Jennifer Lawrence and Javier Bardem play a husband and wife torn apart when their home is invaded in this twisted psychological horror.
There has been a heightened level of secrecy around Darren Aronofsky's latest project, and the announced plot actually reveals very little about what happens, but that is probably best as what goes down is incredibly hard to decipher.
Jennifer Lawrence, who is simply called 'Mother' in the credits, lives in a huge house in the middle of nowhere with her husband, known as 'Him' (Javier Bardem), and the pair appear to have a tranquil life; she is repairing the house following a fire and he is a poet struggling with writer's block.
Their peace is interrupted though with the arrival of Ed Harris’ 'Man', a fan of the poet's work, who is told he can stay with them for as long as he wants, despite protests from the poet's wife.
The visitor's nasty wife (Michelle Pfeiffer), who asks very private, intrusive questions, then shows up, but it gets even worse when their arguing sons (Domhnall and Brian Gleeson) arrive and things turn violent.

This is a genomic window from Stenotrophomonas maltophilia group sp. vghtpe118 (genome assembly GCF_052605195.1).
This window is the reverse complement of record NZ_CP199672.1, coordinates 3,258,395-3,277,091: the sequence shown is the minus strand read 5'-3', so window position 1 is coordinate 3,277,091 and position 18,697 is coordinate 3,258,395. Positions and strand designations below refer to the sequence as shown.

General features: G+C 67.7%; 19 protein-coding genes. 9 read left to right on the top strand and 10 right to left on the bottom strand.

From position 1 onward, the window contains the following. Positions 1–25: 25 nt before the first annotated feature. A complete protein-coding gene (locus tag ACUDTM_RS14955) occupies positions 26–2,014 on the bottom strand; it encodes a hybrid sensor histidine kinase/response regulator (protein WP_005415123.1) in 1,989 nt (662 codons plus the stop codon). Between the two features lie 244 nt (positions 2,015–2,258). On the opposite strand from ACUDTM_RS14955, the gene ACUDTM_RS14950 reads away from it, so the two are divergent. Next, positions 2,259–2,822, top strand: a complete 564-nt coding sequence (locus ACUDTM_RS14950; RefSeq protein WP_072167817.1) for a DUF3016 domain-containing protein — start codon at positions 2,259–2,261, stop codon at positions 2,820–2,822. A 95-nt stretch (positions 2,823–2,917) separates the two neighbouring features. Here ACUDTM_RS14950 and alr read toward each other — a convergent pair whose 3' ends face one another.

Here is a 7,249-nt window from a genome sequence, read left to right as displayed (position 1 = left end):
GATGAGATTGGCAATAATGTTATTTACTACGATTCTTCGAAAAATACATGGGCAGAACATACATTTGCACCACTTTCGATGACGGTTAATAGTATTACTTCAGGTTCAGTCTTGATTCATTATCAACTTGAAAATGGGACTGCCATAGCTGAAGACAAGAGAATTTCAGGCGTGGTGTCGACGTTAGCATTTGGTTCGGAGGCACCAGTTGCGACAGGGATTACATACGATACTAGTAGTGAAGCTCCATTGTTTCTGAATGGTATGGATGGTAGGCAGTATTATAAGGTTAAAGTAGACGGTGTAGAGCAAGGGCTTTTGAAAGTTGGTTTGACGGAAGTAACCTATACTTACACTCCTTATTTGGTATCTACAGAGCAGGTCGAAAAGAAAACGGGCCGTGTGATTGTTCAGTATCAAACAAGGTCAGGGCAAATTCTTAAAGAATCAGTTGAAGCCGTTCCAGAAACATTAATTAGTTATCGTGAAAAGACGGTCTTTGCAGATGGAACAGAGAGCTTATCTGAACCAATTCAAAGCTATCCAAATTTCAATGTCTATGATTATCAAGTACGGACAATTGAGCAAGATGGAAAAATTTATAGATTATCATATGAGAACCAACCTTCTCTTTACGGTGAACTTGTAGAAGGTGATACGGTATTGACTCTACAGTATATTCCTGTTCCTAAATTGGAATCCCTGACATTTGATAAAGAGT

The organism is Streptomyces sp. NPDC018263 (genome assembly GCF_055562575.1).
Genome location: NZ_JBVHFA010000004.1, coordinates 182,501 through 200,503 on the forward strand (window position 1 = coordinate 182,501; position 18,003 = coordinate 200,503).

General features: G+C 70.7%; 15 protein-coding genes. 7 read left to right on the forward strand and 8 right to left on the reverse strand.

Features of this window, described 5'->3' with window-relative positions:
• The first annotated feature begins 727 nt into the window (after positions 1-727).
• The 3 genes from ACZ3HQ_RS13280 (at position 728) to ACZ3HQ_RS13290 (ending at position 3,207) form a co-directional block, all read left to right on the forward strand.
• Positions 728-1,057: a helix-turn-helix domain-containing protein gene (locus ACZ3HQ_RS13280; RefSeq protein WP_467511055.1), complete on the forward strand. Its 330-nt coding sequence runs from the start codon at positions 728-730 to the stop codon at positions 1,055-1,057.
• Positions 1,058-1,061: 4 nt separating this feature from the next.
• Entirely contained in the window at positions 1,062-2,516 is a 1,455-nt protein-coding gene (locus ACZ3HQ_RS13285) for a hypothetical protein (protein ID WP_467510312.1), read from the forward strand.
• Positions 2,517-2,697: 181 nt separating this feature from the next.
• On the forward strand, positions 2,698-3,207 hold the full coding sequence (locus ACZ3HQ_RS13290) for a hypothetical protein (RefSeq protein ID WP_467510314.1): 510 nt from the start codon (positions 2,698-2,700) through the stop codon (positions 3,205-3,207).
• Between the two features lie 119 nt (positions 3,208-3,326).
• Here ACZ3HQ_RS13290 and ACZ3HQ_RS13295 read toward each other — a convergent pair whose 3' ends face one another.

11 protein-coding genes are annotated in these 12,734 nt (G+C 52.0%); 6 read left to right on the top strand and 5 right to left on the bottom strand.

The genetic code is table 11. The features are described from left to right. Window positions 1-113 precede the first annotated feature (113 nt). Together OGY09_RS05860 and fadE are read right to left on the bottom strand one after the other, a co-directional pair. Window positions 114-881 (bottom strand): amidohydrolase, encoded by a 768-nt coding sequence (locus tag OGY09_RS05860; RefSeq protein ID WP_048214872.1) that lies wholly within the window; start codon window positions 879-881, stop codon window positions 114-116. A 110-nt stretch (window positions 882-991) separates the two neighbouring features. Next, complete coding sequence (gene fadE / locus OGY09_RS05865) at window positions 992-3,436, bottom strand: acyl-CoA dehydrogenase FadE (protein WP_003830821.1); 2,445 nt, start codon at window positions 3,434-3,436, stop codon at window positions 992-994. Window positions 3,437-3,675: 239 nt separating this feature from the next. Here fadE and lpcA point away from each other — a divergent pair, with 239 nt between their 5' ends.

Despite the chaos, the poet refuses to make the fan and his wife leave, as their company is bringing life into their house and he does nothing to stop the increasing number of people coming in, although it is essentially pushing Mother towards a mental breakdown.
The film has an unsettling quality from the beginning as it is clear that nothing is what it seems and the uneasiness and intensity builds and builds every time a new person arrives.
Luckily, viewers get a slight reprieve when Lawrence's character falls pregnant, but nothing will prepare them for what comes next.
The number of people coming into the house continues to increase until it becomes overrun with strangers, who rip it apart and undo all Mother's hard work while the poet seems oblivious.
It becomes increasingly loud, chaotic and claustrophobic and is quite stressful to watch, so it’s easy for the audience to sympathise with how Lawrence's Mother is feeling.
The movie is really bloody, violent and disturbing in places and is likely to shock the faint-hearted.
The tension grips and doesn't let go, which makes for some quite uncomfortable viewing.
It is not clear what Aronofsky is trying to say with the film, perhaps something about being fame hungry and needing validation from many people, but it is likely we'll never know.
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